U.S. Marine Corps LCpl. Jeremy Yeager, a machine gunner with 1st Battalion, 5th Marine Regiment, participates in a simulated air assault during Steel Knight 2019 (SK19) on Marine Corps Air Ground Combat Center, Twentynine Palms, Calif., Dec. 05, 2018. SK19 is an annual training exercise and assesses the 1st Marine Division’s ability to conduct ground combat operations against a peer or near-peer adversary. The exercise challenges the division’s commanders, staff, and units in a dynamic scenario against a reactive and opposing force to refine the units’ command and control, interoperability, and fundamental warfighting skills. (U.S. Marine Corps photo by Cpl. Rhita Daniel)
U.S. Marines with 1st Battalion, 5th Marine Regiment, participate in a simulated air assault during Steel Knight 2019 (SK19) on Marine Corps Air Ground Combat Center, Twentynine Palms, Calif., Dec. 05, 2018. SK19 is an annual training exercise and assesses the 1st Marine Division’s ability to conduct ground combat operations against a peer or near-peer adversary. The exercise challenges the division’s commanders, staff, and units in a dynamic scenario against a reactive and opposing force to refine the units’ command and control, interoperability, and fundamental warfighting skills. (U.S. Marine Corps photo by Cpl. Rhita Daniel)
U.S. Marine Corps Cpl. Ramon Trevino, an infantry Marine with 1st Battalion, 5th Marine Regiment, participates in a training flight in preparation for Steel Knight 2019 on Marine Corps Base Camp Pendleton, Calif., Nov. 27, 2018. SK19 is an annual training exercise and assesses the 1st Marine Division’s ability to conduct ground combat operations against a peer or near-peer adversary. The exercise challenges the division’s commanders, staff, and units in a dynamic scenario against a reactive and opposing force to refine the units’ command and control, interoperability, and fundamental warfighting skills. (U.S. Marine Corps photo by Cpl. Rhita Daniel)
A U.S. Marine with the 1st Battalion, 5th Marine Regiment participates in a training flight in preparation for Steel Knight 2019 on Marine Corps Base Camp Pendleton, Nov. 27, 2018. SK19 is an annual training exercise and assesses the 1st marine Division’s ability to conduct ground combat operations against a peer or near-peer adversary. The exercise challenges the division’s commanders, staff, and units in a dynamic in a dynamic scenario against a reactive and thinking opposing force to refine the units’ command and control, interoperability, and fundamental warfighting skills. (U.S. Marine Corps photo by Cpl. Rhita Daniel)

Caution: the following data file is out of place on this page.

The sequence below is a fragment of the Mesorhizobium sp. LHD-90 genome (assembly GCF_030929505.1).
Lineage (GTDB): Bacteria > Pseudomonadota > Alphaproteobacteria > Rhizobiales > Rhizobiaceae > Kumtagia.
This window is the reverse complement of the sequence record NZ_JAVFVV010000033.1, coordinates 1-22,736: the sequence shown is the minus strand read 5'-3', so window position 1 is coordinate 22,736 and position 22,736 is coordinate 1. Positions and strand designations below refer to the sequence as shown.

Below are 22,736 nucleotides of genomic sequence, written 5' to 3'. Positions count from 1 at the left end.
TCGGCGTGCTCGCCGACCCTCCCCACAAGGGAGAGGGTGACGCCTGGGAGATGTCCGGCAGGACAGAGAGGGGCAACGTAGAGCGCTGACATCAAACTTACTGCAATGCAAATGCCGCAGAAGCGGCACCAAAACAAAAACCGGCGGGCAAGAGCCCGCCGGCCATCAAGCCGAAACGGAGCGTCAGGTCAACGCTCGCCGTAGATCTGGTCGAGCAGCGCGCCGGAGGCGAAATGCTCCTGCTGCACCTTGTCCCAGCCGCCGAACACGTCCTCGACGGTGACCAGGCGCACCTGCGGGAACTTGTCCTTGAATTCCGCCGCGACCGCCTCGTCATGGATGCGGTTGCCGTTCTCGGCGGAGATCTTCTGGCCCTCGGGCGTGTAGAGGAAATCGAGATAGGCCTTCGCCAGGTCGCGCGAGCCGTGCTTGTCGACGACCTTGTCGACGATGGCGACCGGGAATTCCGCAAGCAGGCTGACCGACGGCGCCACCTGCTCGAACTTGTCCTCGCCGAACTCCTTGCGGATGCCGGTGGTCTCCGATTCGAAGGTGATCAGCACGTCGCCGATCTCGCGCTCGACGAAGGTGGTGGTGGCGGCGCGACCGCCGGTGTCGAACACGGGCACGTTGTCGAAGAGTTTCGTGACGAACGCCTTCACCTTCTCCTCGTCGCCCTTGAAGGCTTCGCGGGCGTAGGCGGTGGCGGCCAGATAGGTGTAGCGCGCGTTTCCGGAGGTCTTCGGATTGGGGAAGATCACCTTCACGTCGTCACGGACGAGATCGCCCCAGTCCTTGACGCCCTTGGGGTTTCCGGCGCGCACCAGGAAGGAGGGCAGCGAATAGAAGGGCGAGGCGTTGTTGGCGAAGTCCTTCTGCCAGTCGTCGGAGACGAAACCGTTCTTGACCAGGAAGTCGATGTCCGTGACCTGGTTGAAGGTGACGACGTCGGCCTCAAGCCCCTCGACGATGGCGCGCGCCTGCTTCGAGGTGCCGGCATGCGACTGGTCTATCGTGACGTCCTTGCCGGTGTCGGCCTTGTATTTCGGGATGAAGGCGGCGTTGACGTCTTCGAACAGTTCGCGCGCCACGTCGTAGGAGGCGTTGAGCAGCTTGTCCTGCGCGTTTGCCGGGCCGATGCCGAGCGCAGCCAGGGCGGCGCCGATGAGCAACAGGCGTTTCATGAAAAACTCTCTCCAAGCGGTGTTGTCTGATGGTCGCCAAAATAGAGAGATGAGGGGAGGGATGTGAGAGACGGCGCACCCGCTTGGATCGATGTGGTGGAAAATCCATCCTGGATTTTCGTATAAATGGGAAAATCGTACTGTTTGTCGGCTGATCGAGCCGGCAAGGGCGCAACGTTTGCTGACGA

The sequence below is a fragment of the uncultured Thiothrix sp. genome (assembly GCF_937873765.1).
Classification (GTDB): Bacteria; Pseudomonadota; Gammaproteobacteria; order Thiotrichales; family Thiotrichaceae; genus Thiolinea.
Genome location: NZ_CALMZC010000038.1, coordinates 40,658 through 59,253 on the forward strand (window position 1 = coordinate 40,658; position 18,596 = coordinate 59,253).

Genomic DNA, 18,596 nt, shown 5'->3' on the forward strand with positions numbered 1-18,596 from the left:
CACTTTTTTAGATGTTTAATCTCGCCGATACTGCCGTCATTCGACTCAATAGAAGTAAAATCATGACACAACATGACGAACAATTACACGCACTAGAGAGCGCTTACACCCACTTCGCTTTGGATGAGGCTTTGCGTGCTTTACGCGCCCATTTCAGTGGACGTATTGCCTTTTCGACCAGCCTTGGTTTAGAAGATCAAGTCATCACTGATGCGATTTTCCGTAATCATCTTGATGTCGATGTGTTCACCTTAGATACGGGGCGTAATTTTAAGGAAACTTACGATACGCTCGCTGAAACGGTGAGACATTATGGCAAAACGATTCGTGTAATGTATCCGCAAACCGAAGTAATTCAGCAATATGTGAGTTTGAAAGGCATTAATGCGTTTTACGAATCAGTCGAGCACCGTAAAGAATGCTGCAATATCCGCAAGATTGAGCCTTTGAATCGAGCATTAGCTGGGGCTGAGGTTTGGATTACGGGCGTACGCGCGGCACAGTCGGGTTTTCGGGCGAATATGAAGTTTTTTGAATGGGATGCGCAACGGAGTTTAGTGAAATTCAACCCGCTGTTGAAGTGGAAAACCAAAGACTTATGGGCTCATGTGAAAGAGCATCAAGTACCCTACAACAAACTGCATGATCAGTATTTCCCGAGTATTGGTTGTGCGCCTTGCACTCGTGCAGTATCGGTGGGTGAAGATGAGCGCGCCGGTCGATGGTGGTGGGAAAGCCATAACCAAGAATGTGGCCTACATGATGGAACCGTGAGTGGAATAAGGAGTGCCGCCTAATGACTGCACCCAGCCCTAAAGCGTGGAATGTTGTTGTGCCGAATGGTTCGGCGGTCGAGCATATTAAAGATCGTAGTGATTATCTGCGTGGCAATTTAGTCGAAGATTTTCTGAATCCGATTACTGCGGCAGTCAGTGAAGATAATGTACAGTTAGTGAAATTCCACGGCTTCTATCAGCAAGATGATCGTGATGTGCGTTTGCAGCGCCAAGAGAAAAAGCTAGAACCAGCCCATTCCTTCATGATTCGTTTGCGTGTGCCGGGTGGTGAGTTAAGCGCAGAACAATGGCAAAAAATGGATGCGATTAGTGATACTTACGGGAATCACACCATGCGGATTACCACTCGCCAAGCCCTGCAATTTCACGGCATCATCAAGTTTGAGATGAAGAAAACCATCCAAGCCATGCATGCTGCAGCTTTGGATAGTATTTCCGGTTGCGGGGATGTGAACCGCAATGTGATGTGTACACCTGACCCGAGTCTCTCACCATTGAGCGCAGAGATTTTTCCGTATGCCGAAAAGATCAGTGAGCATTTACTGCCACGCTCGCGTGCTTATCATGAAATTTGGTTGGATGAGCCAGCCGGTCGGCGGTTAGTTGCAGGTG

News
3D printing in the Marine Corps: An industry of untapped potential

By Cpl. Joseph Prado | 1st Marine Division | February 26, 2019

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1st Lt. Ryan McCormic sat in the middle of his 3D printing laboratory watching as the honeycombs, slowly but surely, took form. Honeycombs, the colloquial nickname attached to the filters that keep reflections on scope lenses from giving away Marine positions, can make the difference between life and death on the battlefield.

McCormic, the motor transport officer for 2nd Battalion, 7th Marine Regiment (V-2/7), has established a 3D printing workspace in a small room above the motor pool workshop.
 
“3D printing, more formally known as additive manufacturing, is the process of starting from nothing and building up from it,” stated McCormic. “Generally speaking you can build anything plastic that you want or even in some cases anything that’s rubber.”

McCormic first realized the possibilities of 3D printing when he had an idea to reconfigure an ammo can to create a more diverse piece of workout equipment.

McCormic contacted 1st Maintenance Battalion on Marine Corps Base Camp Pendleton in search of this capability but was told ‘We can’t do that but there are opportunities for your Marines and yourself to learn to print anything you’d like.’

“That ended up with us getting our own 3D printer from our regiment and by trial and error I started learning the process myself and teaching other Marines,” said McCormic. “We thought the easiest thing to print would be a door handle because with a lot of the soft back Humvee’s that we have, the interior door handles break.”

“Once I made the first part I thought ‘Wow, I can do so much more with this,’” McCormic expressed.